This post explains more detail about the reason; but in general – 1000s of subpage links are no valued as much as 1000 domains linking to any site, as was just recently confirmed by Matt Cutts. The inflation of link counts by sitewides is a big flaw in many “backlink checking tools” and often leads to misinterpretations by webmasters.
For more inspiration on which good links Interflora could build now, the post about 101 Links for Interflora gives more ideas for how they could proceed now.
But the problem is, even today the link profile of Interflora shows a lot of suspicious and toxic links in Link Detox. The number of healthy links went up from 2164 to 2207, but still exactly 29.7%.
It’s worth nothing that also not all advertorial links were completely removed, but the remaining three will probably be as you read this.
Now while we see that a mere 122 links were actually removed based on this quick analysis, the questions we cannot answer are:
- How many links could not be removed and were thus “disabled” using the Google disavow tool?
- How many links were disavowed because contact information is unavailable or lost (like maybe for free host spam)?
Why these question? The number of “disabled” links is probably a lot higher than 122.
How The Disavow Process Works
Google recommends that a penalized website should try to remove every bad link possible, and disavow the others that could not be removed. Disavowing links works by uploading a simple text file with links that a webmaster wants Google to ignore. They take it as “a strong recommendation” in the next crawls to ignore those links.
This is the interesting part – even if Interflora would have disavowed thousands of shady links in the last week, the recrawl for all those pages could have taken weeks or even months. This is because Google doesn’t give any indication when Disavowed Links are discounted. Also many of those bad links came from pretty weak pages, which are not recrawled very often naturally anyway.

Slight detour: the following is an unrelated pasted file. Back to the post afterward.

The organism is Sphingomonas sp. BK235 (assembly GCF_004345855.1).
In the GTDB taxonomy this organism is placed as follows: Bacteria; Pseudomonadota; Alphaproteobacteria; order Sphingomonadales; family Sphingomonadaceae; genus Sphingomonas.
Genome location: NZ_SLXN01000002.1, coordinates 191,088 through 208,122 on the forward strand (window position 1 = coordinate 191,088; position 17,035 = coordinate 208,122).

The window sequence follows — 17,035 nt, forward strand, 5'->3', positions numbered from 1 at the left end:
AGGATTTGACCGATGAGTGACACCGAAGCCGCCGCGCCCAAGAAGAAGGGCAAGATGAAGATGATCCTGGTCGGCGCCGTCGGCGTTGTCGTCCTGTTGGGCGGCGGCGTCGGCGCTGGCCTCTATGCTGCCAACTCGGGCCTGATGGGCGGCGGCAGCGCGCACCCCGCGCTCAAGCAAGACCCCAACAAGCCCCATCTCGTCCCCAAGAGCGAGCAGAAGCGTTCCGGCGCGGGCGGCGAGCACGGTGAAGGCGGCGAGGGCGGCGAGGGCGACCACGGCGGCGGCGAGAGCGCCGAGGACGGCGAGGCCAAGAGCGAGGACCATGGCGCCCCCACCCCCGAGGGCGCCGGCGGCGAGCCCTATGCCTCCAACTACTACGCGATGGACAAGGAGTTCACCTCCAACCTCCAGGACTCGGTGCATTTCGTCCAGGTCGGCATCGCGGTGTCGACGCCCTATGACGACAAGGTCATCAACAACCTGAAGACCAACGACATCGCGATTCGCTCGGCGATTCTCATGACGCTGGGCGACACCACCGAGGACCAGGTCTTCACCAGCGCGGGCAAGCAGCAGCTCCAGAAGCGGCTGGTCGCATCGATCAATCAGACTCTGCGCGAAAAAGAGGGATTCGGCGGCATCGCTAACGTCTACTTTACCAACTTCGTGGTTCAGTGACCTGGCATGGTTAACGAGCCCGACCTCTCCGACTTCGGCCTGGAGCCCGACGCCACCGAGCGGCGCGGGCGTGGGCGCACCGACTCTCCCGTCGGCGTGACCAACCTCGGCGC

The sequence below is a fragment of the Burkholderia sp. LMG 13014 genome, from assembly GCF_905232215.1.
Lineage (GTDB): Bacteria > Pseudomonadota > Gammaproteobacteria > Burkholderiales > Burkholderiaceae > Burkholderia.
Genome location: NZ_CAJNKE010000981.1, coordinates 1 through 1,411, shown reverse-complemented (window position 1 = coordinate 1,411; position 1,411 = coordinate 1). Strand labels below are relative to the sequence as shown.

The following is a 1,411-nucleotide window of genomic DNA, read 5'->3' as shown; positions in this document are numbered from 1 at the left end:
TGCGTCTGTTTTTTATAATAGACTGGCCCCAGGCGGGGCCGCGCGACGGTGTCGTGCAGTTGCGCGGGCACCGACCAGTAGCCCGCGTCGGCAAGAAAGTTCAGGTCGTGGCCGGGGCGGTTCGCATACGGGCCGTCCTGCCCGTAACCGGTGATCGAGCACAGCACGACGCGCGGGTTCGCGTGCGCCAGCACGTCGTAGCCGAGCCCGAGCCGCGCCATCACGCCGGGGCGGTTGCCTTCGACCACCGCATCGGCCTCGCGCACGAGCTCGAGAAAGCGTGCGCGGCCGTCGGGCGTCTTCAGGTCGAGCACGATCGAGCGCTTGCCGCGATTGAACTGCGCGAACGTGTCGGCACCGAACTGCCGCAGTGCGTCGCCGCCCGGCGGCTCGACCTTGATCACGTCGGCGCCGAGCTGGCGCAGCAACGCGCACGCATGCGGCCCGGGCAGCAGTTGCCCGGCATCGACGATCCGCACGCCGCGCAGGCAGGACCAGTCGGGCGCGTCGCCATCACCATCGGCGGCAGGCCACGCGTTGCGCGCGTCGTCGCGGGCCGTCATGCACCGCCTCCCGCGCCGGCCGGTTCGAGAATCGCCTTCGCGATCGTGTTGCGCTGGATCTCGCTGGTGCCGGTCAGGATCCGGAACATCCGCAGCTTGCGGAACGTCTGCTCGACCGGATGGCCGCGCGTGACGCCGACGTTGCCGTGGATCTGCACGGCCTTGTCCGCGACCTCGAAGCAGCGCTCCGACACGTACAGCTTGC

At this point, we come to expect that either:
a) The recrawl process for Interflora links was really sped up by Google (manually)
b) The mass of spammy links were already disavowed in the past as part of a Link Risk Management undertaken, which would make a lot of sense
c) The manual penalty was not only applied but also revoked, and included “forgiveness” for a lot of these other bad links. Matt Cutts himself maybe pushed a button to get the links recrawled faster, so disavowing would work faster.
We can however assume now that in addition to these 122 removed links a lot more were disavowed.
External Link Profile vs. Internal Link Profile
This brings us to the point often overlooked, even in the previous analysis pointing out 70% toxic links for Interflora. The backlink profile that any software can show for a website can only be accurate if we assume that no links were disavowed.
As soon as links were disavowed (and recrawled) Google would probably not count them anymore, and neither should we.
Therefore only Interflora and Google know the answer to above options, and ever link analysis is being diluted by links that Google maybe already has discounted because of disavows many weeks ago.
Using the “Round Trip Disavow” in Link Detox webmasters can allow Link Detox to discount links that were disavowed as well, just like Google does. Thereby one can keep track of its cleanup and disavow process and get a more accurate picture of his backlink profile.